In 2004, the B.C. government granted Shell Canada, a subsidiary of Royal Dutch Shell, the rights to hold 400,000 hectares (the equivalent of nearly one million acres, or 757,575 football fields) of the Sacred Headwaters for the intent of extracting coalbed methane gas (a natural gas found in coal beds such as those that are buried in the heart of the Skeena country); a gas that’s primary use is for household heating.

    Drilling permits were issued from our government to Shell, based on the assumption that no salmon were present in the Sacred Headwaters. Now that salmon returns to the Sacred Headwaters have been documented, the permits to drill these areas still remain in place. 

    Joe Riis Photo
    It was at this time that Shell began its exploration by setting up three test wells in B.C.’s landscape. It was their intent to drill 11 more by 2008, but when residents from the Nass, Skeena, and Stikine watersheds got word of this proposal, First Nations, ranchers, and environmentalists successfully linked arms to say “no” to the destruction.
    Shannon McPhail Photo
    Blockades, rallies and public meetings were held amongst the residents and in 2008, these united communities passed resolutions of opposition to the extraction of coalbed methane in the Sacred Headwaters.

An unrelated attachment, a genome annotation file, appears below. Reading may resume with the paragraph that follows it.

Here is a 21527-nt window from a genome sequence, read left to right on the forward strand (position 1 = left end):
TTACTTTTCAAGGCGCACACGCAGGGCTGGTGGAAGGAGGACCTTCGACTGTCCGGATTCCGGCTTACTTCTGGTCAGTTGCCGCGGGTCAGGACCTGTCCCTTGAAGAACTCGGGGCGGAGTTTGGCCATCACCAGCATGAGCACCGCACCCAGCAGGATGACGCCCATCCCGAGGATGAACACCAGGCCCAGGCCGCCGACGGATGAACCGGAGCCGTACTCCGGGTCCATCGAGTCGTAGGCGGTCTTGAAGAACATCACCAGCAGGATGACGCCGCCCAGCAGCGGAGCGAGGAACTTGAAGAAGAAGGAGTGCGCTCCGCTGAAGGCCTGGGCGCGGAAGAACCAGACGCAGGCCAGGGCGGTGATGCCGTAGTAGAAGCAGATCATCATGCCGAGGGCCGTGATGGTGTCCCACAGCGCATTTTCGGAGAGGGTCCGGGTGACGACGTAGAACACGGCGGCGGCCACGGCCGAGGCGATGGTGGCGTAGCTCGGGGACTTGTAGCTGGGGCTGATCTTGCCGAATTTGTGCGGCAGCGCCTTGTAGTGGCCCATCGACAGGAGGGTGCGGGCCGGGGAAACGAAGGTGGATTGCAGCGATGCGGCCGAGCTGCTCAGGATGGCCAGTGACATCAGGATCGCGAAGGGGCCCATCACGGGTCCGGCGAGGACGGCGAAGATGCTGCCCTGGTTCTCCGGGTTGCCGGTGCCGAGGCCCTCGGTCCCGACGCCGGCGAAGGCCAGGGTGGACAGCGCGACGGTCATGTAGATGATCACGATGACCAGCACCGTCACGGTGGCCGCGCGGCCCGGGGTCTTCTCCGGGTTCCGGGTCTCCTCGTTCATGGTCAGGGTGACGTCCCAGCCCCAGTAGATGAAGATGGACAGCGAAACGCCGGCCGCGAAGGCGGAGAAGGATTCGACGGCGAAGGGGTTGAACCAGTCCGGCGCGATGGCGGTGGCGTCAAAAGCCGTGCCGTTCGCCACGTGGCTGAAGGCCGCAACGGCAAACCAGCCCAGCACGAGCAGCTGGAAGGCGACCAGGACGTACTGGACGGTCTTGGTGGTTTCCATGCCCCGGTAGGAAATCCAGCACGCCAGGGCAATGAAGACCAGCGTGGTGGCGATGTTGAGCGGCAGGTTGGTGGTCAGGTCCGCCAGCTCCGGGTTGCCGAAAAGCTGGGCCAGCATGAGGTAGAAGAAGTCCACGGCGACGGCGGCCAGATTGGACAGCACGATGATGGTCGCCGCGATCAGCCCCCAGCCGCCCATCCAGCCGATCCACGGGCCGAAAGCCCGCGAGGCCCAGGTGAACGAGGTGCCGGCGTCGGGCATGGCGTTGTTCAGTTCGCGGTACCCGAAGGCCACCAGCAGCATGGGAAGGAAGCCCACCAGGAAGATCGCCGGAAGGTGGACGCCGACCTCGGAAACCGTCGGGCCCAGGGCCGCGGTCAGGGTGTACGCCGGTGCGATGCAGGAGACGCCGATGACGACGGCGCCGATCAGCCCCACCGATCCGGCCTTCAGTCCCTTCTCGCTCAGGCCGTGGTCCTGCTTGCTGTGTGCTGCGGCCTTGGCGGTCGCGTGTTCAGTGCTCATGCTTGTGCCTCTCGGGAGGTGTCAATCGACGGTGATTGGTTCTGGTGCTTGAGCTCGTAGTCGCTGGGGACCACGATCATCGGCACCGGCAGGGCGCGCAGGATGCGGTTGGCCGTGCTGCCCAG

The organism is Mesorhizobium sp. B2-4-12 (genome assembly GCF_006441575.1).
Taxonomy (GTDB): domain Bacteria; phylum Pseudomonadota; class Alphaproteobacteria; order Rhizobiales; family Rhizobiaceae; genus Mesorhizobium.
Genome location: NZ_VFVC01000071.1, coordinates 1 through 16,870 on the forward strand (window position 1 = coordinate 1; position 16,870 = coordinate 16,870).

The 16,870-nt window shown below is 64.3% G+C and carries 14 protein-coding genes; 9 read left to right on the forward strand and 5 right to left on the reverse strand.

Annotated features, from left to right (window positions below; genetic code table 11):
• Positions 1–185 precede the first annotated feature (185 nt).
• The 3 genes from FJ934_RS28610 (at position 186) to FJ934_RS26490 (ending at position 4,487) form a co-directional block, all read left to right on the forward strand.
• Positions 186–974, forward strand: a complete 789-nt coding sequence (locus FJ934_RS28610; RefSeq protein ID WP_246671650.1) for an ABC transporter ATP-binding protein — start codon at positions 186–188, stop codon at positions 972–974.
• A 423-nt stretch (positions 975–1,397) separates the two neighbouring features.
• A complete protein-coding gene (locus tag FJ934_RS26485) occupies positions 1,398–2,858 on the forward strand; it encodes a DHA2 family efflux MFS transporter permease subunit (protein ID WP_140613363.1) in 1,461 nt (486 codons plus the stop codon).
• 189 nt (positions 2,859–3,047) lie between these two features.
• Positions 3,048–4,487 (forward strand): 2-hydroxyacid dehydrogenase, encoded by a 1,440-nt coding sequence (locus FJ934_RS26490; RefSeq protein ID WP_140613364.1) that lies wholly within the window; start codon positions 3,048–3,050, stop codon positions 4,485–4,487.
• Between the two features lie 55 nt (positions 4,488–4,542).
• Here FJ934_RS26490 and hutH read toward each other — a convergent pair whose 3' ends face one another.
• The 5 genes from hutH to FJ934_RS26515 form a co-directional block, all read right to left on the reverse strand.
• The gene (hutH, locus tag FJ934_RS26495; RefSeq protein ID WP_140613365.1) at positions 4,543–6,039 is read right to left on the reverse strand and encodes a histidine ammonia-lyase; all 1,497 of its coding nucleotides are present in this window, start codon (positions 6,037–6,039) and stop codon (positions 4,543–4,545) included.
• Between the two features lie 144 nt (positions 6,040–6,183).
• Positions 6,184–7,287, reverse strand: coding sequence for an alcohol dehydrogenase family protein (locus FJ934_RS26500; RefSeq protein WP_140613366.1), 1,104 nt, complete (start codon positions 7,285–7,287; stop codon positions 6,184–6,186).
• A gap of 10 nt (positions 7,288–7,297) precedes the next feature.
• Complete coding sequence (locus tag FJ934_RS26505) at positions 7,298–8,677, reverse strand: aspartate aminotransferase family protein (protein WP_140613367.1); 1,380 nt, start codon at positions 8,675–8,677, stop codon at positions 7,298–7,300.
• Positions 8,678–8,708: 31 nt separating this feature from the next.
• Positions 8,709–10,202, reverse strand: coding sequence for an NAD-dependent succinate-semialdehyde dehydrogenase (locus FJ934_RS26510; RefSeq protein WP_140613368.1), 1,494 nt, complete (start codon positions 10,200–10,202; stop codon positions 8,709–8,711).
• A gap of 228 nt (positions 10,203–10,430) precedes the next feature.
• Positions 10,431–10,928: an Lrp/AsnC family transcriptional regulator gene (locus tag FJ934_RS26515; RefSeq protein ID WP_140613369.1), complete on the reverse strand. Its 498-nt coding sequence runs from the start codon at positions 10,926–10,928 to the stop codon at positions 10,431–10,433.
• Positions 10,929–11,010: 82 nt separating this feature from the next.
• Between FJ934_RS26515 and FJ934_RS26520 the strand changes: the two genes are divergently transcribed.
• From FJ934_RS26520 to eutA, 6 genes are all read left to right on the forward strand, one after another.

Shannon McPhail Photo

    This opposition was heard by the government and they soon placed a two-year (with a possible extension to four-year) moratorium (temporary ban) on the drilling. 

    This moratorium was easily justified, as this type of development has never been successfully attempted in any wild salmon watershed, much less in the precious resources of the delicate landscape of an alpine environment.
    Brian Huntington Photo
    Uncertainty and inexperience linger on every paragraph of the proposal, justifiably giving grounds for concern. But for every element of uncertainty, there are aspects of the proposal that are indeed most certain:

    – “Ground work” for this particular project requires an overwhelming network of up to ten thousand gas wells.
    – For each of these wells, a patch of land roughly the size of a baseball field is necessary, and three-meter wide roads must be ploughed in order to connect each of these wells.